July 21, 2007


New GPS technology may help racehorse trainers get the edge on their competition.
A British company has developed a GPS product that attaches to a horse to send essential physical, physiological and environmental information about a training workout to the trainer, via the internet.

Having immediate access to information detailing the work the horse is doing, its gait, temperature, breathing and the environmental conditions means that trainers and vets will be able to optimise training regimes while at the same time ensuring its welfare, says developer Gmax Ltd. The company is a spin-off from technology and product development consultancy Cambridge Design Partnership (CDP).

The monitoring electronics to achieve this are built in to a sleeve that slides over the girth. Real time information is transmitted wirelessly to a trainer's mobile, PDA or laptop anywhere in the world. Information to help control the workout can also be sent to the jockey via a specially designed wristwatch.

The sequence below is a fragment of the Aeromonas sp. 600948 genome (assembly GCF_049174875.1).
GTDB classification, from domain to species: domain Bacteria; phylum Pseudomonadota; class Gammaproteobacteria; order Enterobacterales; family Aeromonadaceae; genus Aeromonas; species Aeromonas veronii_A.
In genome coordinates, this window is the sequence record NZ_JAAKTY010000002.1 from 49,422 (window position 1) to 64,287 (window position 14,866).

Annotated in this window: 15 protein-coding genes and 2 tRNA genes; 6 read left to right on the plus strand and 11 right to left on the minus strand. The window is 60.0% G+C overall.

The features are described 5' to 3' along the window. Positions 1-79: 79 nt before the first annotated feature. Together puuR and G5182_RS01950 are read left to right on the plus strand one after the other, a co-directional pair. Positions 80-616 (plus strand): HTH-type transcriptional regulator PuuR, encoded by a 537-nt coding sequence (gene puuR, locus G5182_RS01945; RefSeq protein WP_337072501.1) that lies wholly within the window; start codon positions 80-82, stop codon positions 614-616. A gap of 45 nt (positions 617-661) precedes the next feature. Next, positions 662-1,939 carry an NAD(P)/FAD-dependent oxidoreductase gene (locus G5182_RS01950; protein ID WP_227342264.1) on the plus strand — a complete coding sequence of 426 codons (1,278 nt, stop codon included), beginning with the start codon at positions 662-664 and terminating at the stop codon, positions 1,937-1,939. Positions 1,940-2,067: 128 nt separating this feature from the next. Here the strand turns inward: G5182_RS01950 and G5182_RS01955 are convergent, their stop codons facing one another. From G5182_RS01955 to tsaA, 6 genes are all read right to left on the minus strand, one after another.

"Often the difference between first and second in a race is fractions of a second, just as it is in human athletics," said CDP director Mike Cane, who has led the development of Gmax. "Gmax has an important role to play in bringing the principles of sports medicine to thoroughbred racing to maximise a horse's chances of winning.

"Current training methods rely heavily on visual assessments coupled with years of experience. While Gmax will never replace good horsemanship, it will provide trainers with objective measurements of training workload and response; replacing guesswork with scientific evidence and making elite training methods accessible to all."